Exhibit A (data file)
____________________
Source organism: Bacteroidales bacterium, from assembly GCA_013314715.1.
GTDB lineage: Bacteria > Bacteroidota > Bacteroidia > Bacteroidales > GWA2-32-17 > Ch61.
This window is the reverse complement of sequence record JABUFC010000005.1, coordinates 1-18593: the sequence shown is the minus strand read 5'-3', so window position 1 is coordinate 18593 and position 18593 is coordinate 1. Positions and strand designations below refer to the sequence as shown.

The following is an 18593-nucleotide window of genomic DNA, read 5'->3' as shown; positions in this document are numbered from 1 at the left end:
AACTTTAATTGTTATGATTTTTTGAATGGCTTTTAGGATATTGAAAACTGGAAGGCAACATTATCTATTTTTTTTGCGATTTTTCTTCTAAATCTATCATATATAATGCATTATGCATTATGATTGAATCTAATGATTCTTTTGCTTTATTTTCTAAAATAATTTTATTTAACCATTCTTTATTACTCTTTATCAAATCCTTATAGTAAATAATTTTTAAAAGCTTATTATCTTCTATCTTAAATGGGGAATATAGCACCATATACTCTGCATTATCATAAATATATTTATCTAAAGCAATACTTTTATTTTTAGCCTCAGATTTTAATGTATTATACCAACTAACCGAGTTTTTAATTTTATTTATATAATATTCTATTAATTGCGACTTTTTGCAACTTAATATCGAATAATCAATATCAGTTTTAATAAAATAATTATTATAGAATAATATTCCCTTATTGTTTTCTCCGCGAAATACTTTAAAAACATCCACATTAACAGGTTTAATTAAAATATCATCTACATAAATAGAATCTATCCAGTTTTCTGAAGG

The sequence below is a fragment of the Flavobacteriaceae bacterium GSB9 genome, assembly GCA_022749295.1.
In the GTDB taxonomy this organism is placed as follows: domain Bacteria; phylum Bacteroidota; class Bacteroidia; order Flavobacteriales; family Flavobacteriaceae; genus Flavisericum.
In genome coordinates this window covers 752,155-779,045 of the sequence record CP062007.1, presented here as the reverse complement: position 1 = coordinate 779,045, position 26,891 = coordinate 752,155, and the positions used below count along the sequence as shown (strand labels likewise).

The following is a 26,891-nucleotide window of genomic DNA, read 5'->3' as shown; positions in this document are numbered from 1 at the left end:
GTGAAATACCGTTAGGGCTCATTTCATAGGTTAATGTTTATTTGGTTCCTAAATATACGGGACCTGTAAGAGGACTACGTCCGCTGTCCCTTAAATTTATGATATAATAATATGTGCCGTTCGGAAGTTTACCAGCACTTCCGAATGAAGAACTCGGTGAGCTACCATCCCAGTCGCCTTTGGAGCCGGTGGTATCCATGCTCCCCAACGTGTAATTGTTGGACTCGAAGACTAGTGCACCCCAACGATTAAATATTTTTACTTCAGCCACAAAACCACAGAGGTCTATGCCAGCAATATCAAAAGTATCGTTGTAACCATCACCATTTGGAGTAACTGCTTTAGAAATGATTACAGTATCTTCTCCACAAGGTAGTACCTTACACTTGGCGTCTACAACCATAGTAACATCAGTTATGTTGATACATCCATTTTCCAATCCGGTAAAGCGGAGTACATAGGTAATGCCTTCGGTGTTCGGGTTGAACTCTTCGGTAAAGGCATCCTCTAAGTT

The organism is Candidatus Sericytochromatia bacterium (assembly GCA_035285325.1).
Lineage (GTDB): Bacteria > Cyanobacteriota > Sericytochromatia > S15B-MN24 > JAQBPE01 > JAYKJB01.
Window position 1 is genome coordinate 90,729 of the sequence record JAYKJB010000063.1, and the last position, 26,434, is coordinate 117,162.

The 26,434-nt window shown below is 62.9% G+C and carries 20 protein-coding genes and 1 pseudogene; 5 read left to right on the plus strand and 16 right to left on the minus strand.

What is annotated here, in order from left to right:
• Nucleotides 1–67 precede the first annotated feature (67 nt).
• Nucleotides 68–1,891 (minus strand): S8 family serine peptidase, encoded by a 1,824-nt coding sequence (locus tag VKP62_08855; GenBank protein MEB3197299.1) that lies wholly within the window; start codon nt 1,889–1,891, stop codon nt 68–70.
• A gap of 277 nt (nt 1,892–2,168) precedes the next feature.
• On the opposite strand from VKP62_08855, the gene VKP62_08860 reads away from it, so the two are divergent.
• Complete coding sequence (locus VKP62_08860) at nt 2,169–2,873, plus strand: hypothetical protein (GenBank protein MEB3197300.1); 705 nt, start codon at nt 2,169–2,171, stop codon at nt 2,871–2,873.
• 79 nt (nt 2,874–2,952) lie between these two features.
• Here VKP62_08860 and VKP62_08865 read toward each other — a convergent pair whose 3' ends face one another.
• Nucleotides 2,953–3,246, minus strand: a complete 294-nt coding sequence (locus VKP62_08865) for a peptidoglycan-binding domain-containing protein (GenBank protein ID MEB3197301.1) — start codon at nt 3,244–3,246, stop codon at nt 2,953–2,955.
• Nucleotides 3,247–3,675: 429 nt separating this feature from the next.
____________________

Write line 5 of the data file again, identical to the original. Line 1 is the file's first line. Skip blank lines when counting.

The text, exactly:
AACTTTAATTGTTATGATTTTTTGAATGGCTTTTAGGATATTGAAAACTGGAAGGCAACATTATCTATTTTTTTTGCGATTTTTCTTCTAAATCTATCATATATAATGCATTATGCATTATGATTGAATCTAATGATTCTTTTGCTTTATTTTCTAAAATAATTTTATTTAACCATTCTTTATTACTCTTTATCAAATCCTTATAGTAAATAATTTTTAAAAGCTTATTATCTTCTATCTTAAATGGGGAATATAGCACCATATACTCTGCATTATCATAAATATATTTATCTAAAGCAATACTTTTATTTTTAGCCTCAGATTTTAATGTATTATACCAACTAACCGAGTTTTTAATTTTATTTATATAATATTCTATTAATTGCGACTTTTTGCAACTTAATATCGAATAATCAATATCAGTTTTAATAAAATAATTATTATAGAATAATATTCCCTTATTGTTTTCTCCGCGAAATACTTTAAAAACATCCACATTAACAGGTTTAATTAAAATATCATCTACATAAATAGAATCTATCCAGTTTTCTGAAGG